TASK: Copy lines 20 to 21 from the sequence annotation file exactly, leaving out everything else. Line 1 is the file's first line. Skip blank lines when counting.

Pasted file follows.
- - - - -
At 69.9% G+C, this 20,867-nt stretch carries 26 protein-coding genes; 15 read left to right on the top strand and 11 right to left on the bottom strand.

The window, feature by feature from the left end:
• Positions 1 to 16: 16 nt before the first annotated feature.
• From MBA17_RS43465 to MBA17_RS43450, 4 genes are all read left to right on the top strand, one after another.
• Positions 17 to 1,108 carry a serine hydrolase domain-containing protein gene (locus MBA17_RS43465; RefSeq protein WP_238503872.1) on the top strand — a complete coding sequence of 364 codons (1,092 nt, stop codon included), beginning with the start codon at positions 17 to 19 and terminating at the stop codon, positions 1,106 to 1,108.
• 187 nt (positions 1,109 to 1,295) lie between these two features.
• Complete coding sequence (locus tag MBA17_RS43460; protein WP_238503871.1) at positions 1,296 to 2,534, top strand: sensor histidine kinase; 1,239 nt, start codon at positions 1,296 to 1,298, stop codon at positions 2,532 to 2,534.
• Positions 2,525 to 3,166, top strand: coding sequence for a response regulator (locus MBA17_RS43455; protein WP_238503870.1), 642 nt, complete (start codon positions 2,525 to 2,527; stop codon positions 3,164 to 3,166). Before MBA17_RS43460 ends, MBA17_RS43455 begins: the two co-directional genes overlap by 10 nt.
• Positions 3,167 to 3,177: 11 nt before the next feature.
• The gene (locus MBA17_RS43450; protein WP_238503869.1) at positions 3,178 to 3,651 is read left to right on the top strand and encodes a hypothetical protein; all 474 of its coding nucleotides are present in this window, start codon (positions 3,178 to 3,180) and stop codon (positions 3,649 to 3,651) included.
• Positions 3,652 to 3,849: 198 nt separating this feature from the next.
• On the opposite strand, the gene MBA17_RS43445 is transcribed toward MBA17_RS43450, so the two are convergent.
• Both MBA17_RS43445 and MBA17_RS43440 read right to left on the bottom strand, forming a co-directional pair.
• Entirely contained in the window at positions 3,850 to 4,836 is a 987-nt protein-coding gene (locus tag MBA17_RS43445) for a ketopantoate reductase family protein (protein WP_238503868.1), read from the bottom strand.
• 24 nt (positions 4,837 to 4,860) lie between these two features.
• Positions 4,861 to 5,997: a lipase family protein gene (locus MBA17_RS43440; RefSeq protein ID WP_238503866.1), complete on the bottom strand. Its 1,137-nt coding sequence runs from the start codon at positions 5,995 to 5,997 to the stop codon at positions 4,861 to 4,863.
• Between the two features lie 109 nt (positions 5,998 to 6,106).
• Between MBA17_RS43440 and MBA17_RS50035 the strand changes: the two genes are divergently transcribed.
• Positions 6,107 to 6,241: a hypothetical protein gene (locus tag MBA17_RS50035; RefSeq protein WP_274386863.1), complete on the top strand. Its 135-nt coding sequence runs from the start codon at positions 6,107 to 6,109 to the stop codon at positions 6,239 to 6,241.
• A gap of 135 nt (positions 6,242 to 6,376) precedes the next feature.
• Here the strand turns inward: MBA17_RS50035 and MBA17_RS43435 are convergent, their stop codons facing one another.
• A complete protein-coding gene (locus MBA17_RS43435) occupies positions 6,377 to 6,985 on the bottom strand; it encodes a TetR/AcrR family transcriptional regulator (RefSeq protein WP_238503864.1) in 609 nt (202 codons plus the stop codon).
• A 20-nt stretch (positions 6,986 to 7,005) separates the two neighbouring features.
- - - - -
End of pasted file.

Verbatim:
• A gap of 135 nt (positions 6,242 to 6,376) precedes the next feature.
• Here the strand turns inward: MBA17_RS50035 and MBA17_RS43435 are convergent, their stop codons facing one another.